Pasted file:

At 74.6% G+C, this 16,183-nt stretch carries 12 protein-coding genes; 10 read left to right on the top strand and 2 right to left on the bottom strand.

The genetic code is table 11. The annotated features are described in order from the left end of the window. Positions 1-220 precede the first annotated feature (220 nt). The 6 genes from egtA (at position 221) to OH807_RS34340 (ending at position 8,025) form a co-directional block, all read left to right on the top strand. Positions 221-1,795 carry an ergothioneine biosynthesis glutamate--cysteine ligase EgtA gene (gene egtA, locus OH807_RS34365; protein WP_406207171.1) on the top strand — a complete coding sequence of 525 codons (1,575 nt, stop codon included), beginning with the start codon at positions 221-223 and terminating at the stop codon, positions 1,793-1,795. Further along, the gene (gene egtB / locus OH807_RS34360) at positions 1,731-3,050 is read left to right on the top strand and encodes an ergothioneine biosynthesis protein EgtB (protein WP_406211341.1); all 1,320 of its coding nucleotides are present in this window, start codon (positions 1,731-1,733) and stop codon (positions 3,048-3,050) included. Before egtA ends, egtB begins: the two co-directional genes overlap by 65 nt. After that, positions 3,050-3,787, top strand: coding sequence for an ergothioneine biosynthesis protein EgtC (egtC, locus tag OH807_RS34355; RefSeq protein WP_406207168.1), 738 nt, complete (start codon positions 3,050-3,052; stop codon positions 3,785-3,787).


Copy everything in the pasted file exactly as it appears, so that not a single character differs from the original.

At 74.6% G+C, this 16,183-nt stretch carries 12 protein-coding genes; 10 read left to right on the top strand and 2 right to left on the bottom strand.

The genetic code is table 11. The annotated features are described in order from the left end of the window. Positions 1-220 precede the first annotated feature (220 nt). The 6 genes from egtA (at position 221) to OH807_RS34340 (ending at position 8,025) form a co-directional block, all read left to right on the top strand. Positions 221-1,795 carry an ergothioneine biosynthesis glutamate--cysteine ligase EgtA gene (gene egtA, locus OH807_RS34365; protein WP_406207171.1) on the top strand — a complete coding sequence of 525 codons (1,575 nt, stop codon included), beginning with the start codon at positions 221-223 and terminating at the stop codon, positions 1,793-1,795. Further along, the gene (gene egtB / locus OH807_RS34360) at positions 1,731-3,050 is read left to right on the top strand and encodes an ergothioneine biosynthesis protein EgtB (protein WP_406211341.1); all 1,320 of its coding nucleotides are present in this window, start codon (positions 1,731-1,733) and stop codon (positions 3,048-3,050) included. Before egtA ends, egtB begins: the two co-directional genes overlap by 65 nt. After that, positions 3,050-3,787, top strand: coding sequence for an ergothioneine biosynthesis protein EgtC (egtC, locus tag OH807_RS34355; RefSeq protein WP_406207168.1), 738 nt, complete (start codon positions 3,050-3,052; stop codon positions 3,785-3,787).